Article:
Cornyn: Humanitarian Crisis at the Border Needs Compromise, Not Politics

Today on the floor, I urged my colleagues to work together to address the humanitarian and security crisis at the southern border. Excerpts of my floor remarks are below, and video can be found here.

My state has 1,200 miles of common border with Mexico, so obviously this is very personal to me and my constituents who live and work along the border.

Ours is a compassionate country. We are a nation of immigrants. Everybody - almost everybody - came from somewhere else at some point in their family history. But the only way we are going to be able to maintain that compassion and that generosity when it comes to immigration is by bringing some order out of chaos.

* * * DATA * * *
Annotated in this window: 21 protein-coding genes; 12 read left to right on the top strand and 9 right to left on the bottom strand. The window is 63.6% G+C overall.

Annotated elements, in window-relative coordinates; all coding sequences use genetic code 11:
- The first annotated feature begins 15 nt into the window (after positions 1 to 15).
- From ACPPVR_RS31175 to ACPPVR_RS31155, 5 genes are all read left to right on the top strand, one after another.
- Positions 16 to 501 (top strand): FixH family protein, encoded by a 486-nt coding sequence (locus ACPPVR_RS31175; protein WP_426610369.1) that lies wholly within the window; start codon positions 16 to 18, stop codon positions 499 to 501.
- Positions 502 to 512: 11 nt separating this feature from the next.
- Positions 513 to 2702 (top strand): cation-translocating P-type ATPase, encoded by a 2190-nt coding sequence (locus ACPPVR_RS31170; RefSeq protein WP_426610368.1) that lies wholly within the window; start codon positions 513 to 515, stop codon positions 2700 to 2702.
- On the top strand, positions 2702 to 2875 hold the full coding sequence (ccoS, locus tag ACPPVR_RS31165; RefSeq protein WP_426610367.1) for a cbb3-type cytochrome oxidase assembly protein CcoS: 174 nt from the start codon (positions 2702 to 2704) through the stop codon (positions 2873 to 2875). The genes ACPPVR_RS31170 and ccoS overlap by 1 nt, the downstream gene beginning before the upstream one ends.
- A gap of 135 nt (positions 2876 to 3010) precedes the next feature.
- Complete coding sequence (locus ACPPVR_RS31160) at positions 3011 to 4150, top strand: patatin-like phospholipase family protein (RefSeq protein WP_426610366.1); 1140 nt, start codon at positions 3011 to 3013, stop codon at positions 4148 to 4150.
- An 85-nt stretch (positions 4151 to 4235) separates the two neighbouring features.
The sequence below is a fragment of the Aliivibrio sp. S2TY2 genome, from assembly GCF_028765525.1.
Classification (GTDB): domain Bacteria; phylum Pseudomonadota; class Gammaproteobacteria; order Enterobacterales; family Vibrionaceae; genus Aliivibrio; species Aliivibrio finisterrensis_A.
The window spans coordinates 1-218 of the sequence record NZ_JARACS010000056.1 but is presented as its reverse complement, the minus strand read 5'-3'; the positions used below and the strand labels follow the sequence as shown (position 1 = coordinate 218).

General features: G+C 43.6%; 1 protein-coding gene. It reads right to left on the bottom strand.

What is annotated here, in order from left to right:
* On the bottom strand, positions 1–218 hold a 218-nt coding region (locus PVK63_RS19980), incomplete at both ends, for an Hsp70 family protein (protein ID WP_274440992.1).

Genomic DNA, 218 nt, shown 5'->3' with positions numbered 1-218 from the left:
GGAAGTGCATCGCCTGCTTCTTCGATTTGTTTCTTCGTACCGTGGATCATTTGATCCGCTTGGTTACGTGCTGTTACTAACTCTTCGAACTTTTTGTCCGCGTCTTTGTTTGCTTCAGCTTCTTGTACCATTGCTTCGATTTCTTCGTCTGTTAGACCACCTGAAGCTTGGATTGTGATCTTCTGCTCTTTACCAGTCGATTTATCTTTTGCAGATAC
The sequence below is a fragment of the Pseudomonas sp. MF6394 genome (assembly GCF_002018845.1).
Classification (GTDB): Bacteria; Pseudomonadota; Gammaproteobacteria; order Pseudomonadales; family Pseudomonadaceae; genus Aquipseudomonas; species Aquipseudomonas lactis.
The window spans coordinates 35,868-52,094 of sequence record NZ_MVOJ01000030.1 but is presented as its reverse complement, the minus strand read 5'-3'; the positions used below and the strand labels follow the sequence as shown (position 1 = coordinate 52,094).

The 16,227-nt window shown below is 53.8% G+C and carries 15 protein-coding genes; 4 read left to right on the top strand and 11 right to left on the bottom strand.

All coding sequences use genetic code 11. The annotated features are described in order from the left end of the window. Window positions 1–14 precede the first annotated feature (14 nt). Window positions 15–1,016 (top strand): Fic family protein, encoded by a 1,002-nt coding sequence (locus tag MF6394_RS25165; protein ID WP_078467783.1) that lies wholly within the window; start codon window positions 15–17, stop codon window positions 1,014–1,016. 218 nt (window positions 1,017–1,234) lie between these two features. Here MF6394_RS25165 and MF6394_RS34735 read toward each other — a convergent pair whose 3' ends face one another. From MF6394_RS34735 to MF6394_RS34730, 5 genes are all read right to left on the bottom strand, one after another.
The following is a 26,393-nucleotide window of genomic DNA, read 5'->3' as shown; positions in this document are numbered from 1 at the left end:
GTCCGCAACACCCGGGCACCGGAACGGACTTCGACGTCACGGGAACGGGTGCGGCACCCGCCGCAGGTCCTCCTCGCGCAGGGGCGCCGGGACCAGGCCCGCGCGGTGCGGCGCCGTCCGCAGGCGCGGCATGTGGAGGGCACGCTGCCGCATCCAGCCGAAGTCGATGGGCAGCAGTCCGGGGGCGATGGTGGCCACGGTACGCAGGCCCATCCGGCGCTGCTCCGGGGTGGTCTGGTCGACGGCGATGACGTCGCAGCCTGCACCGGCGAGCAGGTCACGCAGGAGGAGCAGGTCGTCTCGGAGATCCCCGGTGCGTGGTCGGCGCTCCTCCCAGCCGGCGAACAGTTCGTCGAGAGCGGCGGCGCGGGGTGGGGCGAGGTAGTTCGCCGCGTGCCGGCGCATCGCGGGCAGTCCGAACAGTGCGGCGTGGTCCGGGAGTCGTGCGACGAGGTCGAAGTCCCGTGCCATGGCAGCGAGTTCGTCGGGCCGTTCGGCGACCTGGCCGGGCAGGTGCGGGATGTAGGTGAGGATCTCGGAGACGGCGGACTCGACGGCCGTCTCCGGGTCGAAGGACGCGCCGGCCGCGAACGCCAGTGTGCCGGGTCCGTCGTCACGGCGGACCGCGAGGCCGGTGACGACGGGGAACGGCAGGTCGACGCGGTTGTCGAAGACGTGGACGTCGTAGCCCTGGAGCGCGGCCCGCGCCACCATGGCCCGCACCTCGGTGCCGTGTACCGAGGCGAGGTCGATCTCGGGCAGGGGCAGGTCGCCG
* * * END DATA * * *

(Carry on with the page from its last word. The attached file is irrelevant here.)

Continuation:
If we want to have any sort of impact on the massive numbers of people crossing our border, which will only grow, we have to look not just at the problem but at the root cause.

I would urge all of our colleagues on the other side to stop viewing this through a purely political lens. This is not a question of Trump wins, you lose.

I’m afraid that defines a lot of our politics here in Washington today. But that's a terrible mistake.

We need to view this together as the humanitarian crisis it is – President Obama called it that – and view it as a problem that will only continue to grow without our intervention, which it is. We need to view it as an urgent issue that requires our cooperation and, yes, our compromise.

 

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